It’s the Tuesday when Samsung launches the newest Galaxy S handset, the one you’ve been hearing so much about. You know it’ll have a great, familiar design along with top of the line specs that border the insane if you’re eying that high-end S20 Ultra with 16GB of RAM and a brand new camera — again, it’s the S20 Ultra that gets the amazing 108-megapixel camera with 100x zoom telephoto periscope lens. Add to that 5G connectivity for whenever your neighborhood finally gets 5G coverage and a great preorder deal that gets you free Galaxy Buds+, and I can understand why you might want to buy this baby as soon as possible. Well, preorder, that is, because you won’t be able to buy one in stores for another few weeks. But instead of doing that, you should absolutely give yourself some time to think about the purchase, and maybe skip buying the Galaxy S20 next week when preorders open. I’m not saying you should ignore the Galaxy S20 forever, but picking one up on launch day is a huge mistake.

The craziest thing Samsung is doing with the Galaxy S20 this year isn’t the name change, but the price. In a world where cheap phones like the Pixel 3a sell better than the Pixel 4, and where Apple’s most affordable iPhone 11 costs just $699, here comes Samsung with massive price tags slapped on to all Galaxy S20 phones. And by the way, that entry-level iPhone 11 happens to rock almost the same hardware as the iPhone 11 Pro, and it beats the Galaxy S20’s in benchmark tests.

Samsung is asking you to pay a premium for its cheapest Galaxy S20 this year that’s quite annoying. Starting at $999, the S10e successor is a lot more expensive than most people would have thought. And it doesn’t even get the great camera from the S20 Ultra.

About a year ago, I told you the exact same thing about the S10, which had much better prices, especially the Galaxy 10e. I said you should hold off for at least a month because you’d get a much better deal. And guess what… a month later, the Galaxy S10 was already being discounted.

I’m not talking about resellers of briefly used devices. Samsung and its carrier partners offered late buyers a chance to save anywhere from $100 to $150 on an S10 purchase. The deal was available directly from Samsung, and while it required a carrier payment plan it was still a lot better than release day prices. Prices continued to drop for the remainder of the year, and we’ve seen several great Galaxy S10 deals since then. In fact, a heavily discounted Galaxy S10 might be the best thing for some buyers, not the S10 Lite or the Note 10 Lite.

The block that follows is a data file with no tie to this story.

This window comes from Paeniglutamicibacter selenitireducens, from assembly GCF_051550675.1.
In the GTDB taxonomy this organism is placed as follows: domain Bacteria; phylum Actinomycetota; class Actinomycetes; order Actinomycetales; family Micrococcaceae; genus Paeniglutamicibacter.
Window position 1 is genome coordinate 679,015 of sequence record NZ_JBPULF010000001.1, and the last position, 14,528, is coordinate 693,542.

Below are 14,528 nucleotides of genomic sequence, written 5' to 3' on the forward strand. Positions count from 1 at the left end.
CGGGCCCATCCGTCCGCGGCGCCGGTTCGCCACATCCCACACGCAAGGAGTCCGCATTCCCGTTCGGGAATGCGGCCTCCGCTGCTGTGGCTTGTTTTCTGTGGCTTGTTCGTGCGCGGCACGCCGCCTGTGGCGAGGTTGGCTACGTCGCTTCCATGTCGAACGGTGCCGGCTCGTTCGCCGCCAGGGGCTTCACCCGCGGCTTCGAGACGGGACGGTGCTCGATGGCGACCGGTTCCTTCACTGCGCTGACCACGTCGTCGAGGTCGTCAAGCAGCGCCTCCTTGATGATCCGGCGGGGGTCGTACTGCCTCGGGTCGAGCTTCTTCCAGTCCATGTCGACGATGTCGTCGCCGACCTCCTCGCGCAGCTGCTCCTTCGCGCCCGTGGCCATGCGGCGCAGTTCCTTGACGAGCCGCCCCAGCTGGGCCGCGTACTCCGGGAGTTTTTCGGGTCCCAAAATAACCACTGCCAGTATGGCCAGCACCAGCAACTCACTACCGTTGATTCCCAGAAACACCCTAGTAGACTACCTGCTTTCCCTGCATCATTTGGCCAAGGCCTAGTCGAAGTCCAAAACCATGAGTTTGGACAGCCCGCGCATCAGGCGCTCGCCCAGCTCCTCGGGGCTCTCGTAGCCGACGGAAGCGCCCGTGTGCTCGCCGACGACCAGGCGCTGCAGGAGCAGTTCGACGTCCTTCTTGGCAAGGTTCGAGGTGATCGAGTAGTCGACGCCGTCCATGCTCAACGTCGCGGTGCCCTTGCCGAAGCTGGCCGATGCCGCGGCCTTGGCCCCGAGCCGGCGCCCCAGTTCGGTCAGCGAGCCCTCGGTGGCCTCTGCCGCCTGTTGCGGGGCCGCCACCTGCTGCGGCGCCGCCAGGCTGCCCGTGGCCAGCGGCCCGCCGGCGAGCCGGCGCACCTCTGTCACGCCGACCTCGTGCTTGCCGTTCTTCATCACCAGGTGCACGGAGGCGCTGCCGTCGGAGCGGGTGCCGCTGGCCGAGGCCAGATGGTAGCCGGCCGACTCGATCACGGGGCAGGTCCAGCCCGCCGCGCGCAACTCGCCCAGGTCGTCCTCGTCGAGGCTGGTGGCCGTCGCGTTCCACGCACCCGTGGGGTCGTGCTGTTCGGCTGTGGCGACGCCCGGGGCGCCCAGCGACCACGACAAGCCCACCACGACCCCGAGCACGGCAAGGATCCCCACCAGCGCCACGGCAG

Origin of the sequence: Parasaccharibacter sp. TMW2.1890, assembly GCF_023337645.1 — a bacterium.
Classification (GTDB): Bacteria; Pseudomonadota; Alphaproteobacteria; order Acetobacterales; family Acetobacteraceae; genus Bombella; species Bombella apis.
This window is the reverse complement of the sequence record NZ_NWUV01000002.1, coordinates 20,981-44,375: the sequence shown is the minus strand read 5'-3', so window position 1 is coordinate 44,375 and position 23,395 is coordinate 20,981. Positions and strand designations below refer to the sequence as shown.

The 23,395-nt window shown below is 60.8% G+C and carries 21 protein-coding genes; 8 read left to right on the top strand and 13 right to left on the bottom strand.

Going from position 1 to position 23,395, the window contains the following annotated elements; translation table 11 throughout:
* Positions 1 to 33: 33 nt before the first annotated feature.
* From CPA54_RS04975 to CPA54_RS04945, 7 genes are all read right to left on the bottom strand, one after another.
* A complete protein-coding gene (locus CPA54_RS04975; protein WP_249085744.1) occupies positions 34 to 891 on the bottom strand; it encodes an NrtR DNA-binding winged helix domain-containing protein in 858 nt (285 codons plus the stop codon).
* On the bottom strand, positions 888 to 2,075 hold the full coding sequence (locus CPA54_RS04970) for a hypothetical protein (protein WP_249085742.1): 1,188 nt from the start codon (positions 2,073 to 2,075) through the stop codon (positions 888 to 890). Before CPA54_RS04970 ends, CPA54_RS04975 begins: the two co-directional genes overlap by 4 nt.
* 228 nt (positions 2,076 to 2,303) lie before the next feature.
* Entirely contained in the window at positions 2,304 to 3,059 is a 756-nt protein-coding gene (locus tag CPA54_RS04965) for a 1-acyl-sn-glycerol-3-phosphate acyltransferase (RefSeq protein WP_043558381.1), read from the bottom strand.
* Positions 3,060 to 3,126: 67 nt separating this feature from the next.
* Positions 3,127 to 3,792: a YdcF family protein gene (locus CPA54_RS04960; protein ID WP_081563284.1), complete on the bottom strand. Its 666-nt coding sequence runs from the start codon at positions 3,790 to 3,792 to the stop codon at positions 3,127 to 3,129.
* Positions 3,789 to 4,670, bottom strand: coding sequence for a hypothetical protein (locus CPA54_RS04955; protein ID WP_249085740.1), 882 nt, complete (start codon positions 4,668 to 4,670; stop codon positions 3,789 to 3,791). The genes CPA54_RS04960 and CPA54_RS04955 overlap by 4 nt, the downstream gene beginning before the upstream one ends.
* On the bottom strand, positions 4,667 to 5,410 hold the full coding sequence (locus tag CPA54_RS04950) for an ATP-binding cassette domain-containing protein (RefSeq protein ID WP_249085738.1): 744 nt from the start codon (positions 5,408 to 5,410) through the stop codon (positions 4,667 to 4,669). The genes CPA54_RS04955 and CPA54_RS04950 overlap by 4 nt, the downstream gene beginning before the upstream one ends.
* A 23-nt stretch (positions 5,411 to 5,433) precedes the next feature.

Will Samsung do the same thing this year? We have no way of knowing that at this time. What is certain is that the Galaxy S20 will lose its value just as fast as its predecessors. After all, Samsung isn’t the only one ready to offer buyers a hot high-end device with over-the-top specs. Every other smartphone maker out there will have similar offerings in the coming weeks, and many of these phones will be far less expensive than the S20.

The worst thing that can happen by not preordering the phone is missing out on those free Galaxy Buds+ earphones. But not everyone wants to ditch their old headphones anyway, or they may have other preferences like AirPods, which are up to $30 off right now anyway. Not to mention that the new Buds+ will likely see plenty of deals of their own down the road. Sure, Samsung gets you free credit, which can be used for other Galaxy S20 accessories not just the new Buds. But even so, you’d be better off waiting for the price to drop.

You’d be quick to point out that I would never advise you not to buy the latest iPhone on launch day, and that’s true. But that’s also because iPhones retain value for a much longer time than Android phones — you’d have to wait much longer to take advantage of better iPhone pricing.

Chris Smith started writing about gadgets as a hobby, and before he knew it he was sharing his views on tech stuff with readers around the world. Whenever he's not writing about gadgets he miserably fails to stay away from them, although he desperately tries. But that's not necessarily a bad thing.